How much should Australian telco customers have to pay before they can receive quality technical support?
That is the question my partner and I have been asking ourselves over the last nine years as Exetel has continued to refuse support and deny our claims that their service is inconsistent, patchy and drops out at random intervals.
Every midnight and 10pm, without fail our internet connection drops out. And every time - every single time - we call up Exetel, only to be told that the problem must be with our modem and not with the quality of its lines.
Blaming the modem is like blaming lupus. It’s never lupus. There are enough brand new modems in this place to poke a fibre-optic-cable at, they can’t all be faulty.
But low and behold, each and every night we are forced to run through the same, tired, rigmarole before promptly nothing is done about it.
One time we were told to contact Telstra for urgent night-time support - we pay it a monthly connection fee after all - which also refused to provide us technical support. The customer support representative even asked us to prove that we pay our line connection fee direct to Telstra before it would assist in any kind of help. After proving this was, in fact, the case, Telstra still refused support.
Another time the Exetel customer support agent refused to put in a request to have the line tested simply because we couldn’t hear any noise on the line when we held the landline up to our ears.
Hardly a technical diagnosis.
Now I know Exetel is a budget telco that rents second-rate lines off Telstra, but does that mean its customers should suffer when it fails to deliver standard ADSL2 speeds? What about when it fails to work entirely?
Eight years ago we were paying $79.95 a month for a capped plan that didn’t work properly. We now pay $49.95 a month for an unlimited plan that also doesn’t work properly. That’s $599.40 a year. Plus a monthly line connection fee of $40. So all up that’s $1079 a year. A not-inconsiderable sum.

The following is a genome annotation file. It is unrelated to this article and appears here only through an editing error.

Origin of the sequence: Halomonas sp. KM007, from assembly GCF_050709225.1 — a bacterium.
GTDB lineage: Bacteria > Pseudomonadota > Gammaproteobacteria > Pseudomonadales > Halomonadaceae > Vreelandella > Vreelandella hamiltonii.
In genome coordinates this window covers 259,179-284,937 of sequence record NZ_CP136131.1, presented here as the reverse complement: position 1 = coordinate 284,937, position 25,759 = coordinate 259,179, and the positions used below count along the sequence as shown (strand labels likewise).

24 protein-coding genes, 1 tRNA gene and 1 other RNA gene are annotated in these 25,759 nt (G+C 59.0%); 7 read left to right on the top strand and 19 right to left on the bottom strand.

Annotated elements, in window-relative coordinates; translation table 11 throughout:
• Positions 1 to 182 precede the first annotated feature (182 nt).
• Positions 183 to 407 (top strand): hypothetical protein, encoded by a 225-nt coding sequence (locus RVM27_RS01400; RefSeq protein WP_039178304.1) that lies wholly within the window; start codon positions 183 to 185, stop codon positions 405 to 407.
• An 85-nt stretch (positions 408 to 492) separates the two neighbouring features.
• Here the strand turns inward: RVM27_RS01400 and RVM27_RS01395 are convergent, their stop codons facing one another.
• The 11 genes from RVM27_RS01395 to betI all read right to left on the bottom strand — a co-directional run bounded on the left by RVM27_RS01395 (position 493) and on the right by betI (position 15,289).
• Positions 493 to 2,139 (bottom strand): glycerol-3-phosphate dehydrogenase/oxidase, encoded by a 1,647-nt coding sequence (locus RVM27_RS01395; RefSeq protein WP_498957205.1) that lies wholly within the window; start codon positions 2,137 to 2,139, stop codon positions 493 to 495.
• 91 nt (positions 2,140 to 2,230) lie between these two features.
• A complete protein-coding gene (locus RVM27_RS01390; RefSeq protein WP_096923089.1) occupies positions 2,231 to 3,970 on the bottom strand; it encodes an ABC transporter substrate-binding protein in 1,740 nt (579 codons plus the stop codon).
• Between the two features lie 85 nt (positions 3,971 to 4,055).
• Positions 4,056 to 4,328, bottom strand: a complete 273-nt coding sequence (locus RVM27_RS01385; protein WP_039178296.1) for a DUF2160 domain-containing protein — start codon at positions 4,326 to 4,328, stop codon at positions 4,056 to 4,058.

Tell me, what price should we have to pay before we can receive quality of care?
“Why don’t you just change telcos?” I hear you ask. That is because Exetel offered competitively priced plans compared to what its competitors and Telstra offers in our area.
But as we are about to move house, we are indeed switching to a $99 a month Telstra plan for a phone a broadband bundle, capped at 1,000GB.
But though it has given us a timeframe, Telstra has been unable to guarantee it will have our internet connected by the date we need it, meaning that - as we both work from home - we will be facing commutes of more than two hours into the city if we cannot get a connection at home.
From where I’m sitting, whether it’s a budget telco or the mother of all premium networks customers have no choice but to accept a second-rate service and when it fails altogether they are expected to sit back and wait. A telco will be along to take care of the problem at a leisurely pace.
Just once I would like it if Exetel would admit fault. Just once I’d like to call technical support and actually receive technical support.
The supreme arrogance of the Australian telco network should go some way to explaining why the NBN has been held up this long too: Telstra has it over a barrel. This is what happens when you allow a monopoly to run riot in our telco system.
I’m starting to think NBN should have been setup as its own retailer: because it’s the only situation I can forsee that would a) result in - finally - the proper structural separation of Telstra and b) the delivery of the kind of service that would put other telcos to shame and would force all of them to up their game when providing customer support.
But given that pipedream has been ruined by Malcolm’s compromise which continues to allow Telstra to call the shots, tell me, what kind of money should I have to pay to ensure that I get the kind of coverage promised, and that hurries to remedy when it fails to meet this standard?